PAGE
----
Gulf of Mexico's 93L a Heavy Rain Threat; Ana Leaves Hawaii Alone

By Dr. Jeff Masters
Published: 3:25 PM GMT on October 21, 2014

An area of low pressure over the Gulf of Mexico's Bay of Campeche (93L) contains moisture and spin from the Eastern Pacific's Tropical Storm Trudy, which made landfall near Acapulco last weekend. 93L will bring heavy rains to Mexico's Yucatan Peninsula, Western Cuba, and South Florida Wednesday through Friday. Satellite loops show the low has a moderate degree of spin and plenty of heavy thunderstorm activity, but these thunderstorms are poorly organized, due to high wind shear of 30 knots. Mexican radar out of Altamira does show at least one spiral band had formed near the coast Tuesday morning, though. Water vapor satellite images show there is dry air from Mexico flowing eastwards over the western Gulf of Mexico, which is likely slowing development. Sea Surface Temperatures (SSTs) are very warm, about 29.5°C. The 8 am EDT Tuesday run of the SHIPS model predicted that wind shear would fall to the moderate range, 10 - 20 knots, Wednesday - Friday, giving 93L a better chance to develop then. The Tuesday morning runs of our three reliable models for predicting tropical cyclone genesis, the European, GFS and UKMET models, all showed support for some slow development of 93L this week. The storm is likely to move slowly eastwards across the Bay of Campeche on Tuesday and Wednesday, cross over the Yucatan Peninsula on Thursday, move through the Florida Straits between Cuba and South Florida on Friday, then into the Bahamas on Saturday. Along its path, 3 - 6" of rain are are likely--with higher rainfall amounts to be expected if 93L ends up developing into a tropical depression. In their 8 am EDT Tuesday Tropical Weather Outlook, NHC gave 93L 2-day and 5-day development odds of 40% and 50%, respectively. A hurricane hunter mission is scheduled to investigate 93L Tuesday afternoon, but may be cancelled.

The prospects of 93L developing into a damaging hurricane are very low, and this storm is primarily a heavy rain threat. However, both the GFS and European models show the possibility that the trough of low pressure expected to pick up 93L and pull it northeastwards out to sea this weekend may leave behind an area of spin in the Western Caribbean early next week that would potentially have the capability to develop into a more dangerous tropical cyclone than 93L. It's too early to be sold on this model solution yet, but we should pay attention to the evolution of this storm system over the coming week.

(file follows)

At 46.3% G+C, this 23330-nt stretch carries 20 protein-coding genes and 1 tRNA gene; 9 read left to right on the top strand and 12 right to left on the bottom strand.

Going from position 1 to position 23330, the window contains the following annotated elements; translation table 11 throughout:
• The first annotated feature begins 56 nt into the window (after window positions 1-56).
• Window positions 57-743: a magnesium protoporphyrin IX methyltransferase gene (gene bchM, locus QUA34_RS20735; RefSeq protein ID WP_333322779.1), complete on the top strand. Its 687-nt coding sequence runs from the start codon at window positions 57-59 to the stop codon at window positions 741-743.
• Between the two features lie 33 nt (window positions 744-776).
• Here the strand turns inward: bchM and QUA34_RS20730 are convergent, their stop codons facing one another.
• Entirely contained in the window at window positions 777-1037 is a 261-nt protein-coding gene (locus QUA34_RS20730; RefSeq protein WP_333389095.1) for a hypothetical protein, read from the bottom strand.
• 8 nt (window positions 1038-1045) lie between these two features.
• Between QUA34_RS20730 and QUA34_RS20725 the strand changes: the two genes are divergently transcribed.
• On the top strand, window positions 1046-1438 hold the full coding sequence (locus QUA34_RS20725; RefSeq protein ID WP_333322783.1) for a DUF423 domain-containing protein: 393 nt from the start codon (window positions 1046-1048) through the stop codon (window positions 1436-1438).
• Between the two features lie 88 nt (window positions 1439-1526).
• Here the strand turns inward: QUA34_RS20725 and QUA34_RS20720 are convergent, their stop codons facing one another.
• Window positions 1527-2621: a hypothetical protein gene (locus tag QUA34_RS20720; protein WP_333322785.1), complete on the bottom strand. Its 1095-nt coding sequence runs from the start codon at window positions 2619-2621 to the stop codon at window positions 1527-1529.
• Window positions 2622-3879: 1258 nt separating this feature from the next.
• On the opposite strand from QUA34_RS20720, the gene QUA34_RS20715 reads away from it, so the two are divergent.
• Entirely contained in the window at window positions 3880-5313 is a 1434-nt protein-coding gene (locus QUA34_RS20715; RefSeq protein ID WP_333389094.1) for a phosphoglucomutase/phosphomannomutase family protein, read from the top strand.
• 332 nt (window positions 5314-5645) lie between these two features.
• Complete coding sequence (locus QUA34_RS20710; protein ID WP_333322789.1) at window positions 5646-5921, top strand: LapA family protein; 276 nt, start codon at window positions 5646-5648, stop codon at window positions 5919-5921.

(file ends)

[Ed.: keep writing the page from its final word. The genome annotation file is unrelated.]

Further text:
Figure 1. Latest satellite image of Invest 93L in the Gulf of Mexico.

Figure 2. Predicted precipitation for the 5-day period ending Sunday, October 26, 2014. 93L is predicted to bring rainfall amounts of up to five inches to South Florida. Image credit: National Weather Service.

Eastern Atlantic disturbance 92L little threat
A large non-tropical low pressure system spinning in the Eastern Atlantic a few hundred miles south-southeast of the Azores Islands (92L) brought heavy rains and flash flooding that killed five people in the Canary Islands on Sunday. This low is headed slowly westwards into a region with higher wind shear, and should not affect any more land areas. In their 8 am EDT Tuesday Tropical Weather Outlook, NHC gave 2-day and 5-day development odds of 10%.

Figure 3. MODIS satellite image of Tropical Storm Ana brushing the Hawaiian Islands at 7:55 pm EDT on Monday October 20, 2014. At the time, Ana had top winds of 65 mph, and high wind shear had allowed the surface circulation to be exposed to view. Image credit: NASA.

Figure 4. Radar-estimated rainfall from the Molokai radar for Hurricane Ana shows that extreme rains of 15+" fell just 20 miles off the coast from Honolulu.

Tropical Storm Ana headed away from Hawaii
Tropical Storm Ana is headed northwestwards away from the Hawaiian Islands; all watches and warnings have been dropped for the main Hawaiian Islands. Heavy rains of 4.72" fell in Honolulu from Ana, and widespread rain amounts of 4 - 7" were reported on Oahu. The island was very fortunate, though, since a large area of 15+" of rain fell just 20 miles offshore, according to radar estimates. Satellite loops on Tuesday morning showed that Ana was having trouble with high wind shear, with the surface circulation partially exposed to view. Ana will turn north and then northeast over the next few days and gradually weaken over cooler waters, without affecting any other land areas.

Jeff Masters

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About The Author
Jeff co-founded the Weather Underground in 1995 while working on his Ph.D. He flew with the NOAA Hurricane Hunters from 1986-1990.

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